"In the second edition, he made clear what was only implicit in the first, that prudential restraint should, if humanly possible, be 'moral restraint'—that is, delayed marriage accompanied by strictly moral pre-marital behaviour, although he admitted that moral restraint would not be easy and that there would be occasional failures. Whereas in the first edition he had said that all the checks to population would involve either misery or vice, in the second edition he attempted to lighten this 'melancholy hue'.
In the concluding two chapters of the first edition of the Essay Malthus had argued that the pressure of population on the food supply was providentially ordained by God as a stimulus to human development ('the growth of mind') and was consistent with the notion of divine benevolence. These two chapters, which also contained some radical opinions on other theological questions, were omitted from the second and later editions of the Essay" (ODNB).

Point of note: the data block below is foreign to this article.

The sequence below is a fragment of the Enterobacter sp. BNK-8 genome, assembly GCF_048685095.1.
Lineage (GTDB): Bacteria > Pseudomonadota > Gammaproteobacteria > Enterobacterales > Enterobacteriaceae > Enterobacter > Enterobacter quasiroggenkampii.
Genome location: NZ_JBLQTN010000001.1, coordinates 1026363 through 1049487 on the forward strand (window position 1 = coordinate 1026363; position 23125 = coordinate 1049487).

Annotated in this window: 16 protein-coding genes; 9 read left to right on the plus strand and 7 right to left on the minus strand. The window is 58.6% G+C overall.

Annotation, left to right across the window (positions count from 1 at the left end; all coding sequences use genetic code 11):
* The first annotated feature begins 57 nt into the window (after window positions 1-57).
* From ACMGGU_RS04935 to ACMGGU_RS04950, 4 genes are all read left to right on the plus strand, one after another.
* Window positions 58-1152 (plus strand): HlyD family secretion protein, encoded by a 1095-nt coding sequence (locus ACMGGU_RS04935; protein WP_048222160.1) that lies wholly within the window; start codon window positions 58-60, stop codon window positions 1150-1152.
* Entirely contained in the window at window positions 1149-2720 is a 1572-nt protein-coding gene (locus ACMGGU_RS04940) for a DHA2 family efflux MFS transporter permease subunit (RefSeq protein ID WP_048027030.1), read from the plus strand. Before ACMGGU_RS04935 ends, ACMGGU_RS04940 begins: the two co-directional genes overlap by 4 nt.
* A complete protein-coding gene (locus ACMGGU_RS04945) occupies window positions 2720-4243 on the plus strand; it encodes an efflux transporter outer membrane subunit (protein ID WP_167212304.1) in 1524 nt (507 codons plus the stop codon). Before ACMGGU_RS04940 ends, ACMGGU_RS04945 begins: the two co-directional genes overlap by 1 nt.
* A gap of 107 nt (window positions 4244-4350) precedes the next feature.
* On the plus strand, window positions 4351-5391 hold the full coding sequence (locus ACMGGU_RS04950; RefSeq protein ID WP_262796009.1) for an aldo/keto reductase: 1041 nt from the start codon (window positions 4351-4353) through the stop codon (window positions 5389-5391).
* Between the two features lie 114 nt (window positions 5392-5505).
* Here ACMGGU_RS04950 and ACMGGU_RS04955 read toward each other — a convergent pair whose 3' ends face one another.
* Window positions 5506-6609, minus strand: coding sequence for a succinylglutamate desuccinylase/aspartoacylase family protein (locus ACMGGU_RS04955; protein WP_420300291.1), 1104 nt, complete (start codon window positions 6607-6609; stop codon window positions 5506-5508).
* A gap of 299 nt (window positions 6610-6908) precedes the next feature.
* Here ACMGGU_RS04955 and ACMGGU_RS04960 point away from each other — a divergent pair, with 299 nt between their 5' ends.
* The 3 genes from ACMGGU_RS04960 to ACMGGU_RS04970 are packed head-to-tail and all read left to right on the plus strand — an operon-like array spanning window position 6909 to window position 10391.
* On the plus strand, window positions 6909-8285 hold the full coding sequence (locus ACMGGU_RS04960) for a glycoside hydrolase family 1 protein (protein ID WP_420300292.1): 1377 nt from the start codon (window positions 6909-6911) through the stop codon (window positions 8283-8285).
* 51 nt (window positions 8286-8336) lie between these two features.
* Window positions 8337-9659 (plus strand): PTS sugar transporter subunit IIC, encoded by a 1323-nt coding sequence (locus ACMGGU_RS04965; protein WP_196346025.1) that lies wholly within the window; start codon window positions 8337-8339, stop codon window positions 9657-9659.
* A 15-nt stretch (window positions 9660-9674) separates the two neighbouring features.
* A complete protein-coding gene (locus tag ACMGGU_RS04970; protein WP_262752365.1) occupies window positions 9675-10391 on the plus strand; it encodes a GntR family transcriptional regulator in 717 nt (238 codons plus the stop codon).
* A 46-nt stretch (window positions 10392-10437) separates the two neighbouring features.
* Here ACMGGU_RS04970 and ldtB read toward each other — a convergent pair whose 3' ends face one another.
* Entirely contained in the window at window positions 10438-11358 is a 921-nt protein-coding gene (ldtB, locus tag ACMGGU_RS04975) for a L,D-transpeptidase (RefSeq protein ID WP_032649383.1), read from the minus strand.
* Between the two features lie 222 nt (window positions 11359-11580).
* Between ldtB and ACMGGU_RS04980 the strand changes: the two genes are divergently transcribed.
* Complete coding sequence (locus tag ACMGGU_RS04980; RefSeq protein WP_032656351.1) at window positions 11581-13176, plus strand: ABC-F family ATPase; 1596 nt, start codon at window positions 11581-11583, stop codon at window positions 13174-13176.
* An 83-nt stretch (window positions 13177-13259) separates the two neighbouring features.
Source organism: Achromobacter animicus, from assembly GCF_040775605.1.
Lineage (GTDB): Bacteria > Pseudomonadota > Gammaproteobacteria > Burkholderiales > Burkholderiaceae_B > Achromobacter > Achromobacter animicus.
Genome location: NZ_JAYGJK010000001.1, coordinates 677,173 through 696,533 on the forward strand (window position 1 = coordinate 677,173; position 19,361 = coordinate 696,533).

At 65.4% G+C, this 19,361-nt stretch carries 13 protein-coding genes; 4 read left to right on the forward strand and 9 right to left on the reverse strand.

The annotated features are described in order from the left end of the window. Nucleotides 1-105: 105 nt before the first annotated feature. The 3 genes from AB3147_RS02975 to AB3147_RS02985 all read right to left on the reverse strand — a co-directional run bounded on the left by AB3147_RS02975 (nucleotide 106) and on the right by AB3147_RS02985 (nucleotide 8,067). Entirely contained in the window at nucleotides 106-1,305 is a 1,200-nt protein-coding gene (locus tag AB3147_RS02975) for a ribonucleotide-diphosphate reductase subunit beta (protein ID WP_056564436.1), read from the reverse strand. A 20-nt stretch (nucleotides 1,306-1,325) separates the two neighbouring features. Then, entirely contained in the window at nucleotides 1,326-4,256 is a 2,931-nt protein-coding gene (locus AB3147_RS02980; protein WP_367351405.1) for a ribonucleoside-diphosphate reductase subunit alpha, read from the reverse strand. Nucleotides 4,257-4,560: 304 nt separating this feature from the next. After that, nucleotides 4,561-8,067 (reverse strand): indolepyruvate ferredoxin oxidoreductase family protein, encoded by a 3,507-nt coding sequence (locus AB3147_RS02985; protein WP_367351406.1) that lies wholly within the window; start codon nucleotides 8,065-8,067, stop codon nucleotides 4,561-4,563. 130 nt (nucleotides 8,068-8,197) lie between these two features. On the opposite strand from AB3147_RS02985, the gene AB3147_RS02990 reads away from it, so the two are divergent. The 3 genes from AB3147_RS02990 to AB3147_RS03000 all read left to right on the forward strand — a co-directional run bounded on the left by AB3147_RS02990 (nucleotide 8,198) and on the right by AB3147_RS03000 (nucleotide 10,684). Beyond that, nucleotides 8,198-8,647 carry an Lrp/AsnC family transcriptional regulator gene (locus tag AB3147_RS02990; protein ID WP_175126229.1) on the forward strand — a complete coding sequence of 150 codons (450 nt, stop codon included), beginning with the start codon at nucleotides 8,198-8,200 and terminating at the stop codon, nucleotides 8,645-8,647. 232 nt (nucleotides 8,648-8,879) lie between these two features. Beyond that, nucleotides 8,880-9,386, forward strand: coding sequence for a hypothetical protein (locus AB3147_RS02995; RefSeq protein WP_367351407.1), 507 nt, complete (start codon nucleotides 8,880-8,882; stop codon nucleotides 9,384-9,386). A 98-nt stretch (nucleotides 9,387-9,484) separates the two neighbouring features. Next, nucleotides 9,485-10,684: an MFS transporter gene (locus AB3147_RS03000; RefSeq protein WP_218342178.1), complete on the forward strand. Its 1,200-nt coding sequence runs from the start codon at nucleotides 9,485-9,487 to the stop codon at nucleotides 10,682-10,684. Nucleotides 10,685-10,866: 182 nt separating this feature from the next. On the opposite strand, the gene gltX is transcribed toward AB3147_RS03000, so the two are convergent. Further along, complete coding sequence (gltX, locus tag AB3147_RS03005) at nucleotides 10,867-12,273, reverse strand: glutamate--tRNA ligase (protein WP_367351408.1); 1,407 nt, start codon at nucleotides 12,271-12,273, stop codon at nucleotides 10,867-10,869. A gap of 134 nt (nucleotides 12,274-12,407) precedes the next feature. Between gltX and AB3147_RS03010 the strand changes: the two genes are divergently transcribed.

See lots 857-858 for later editions of Malthus.
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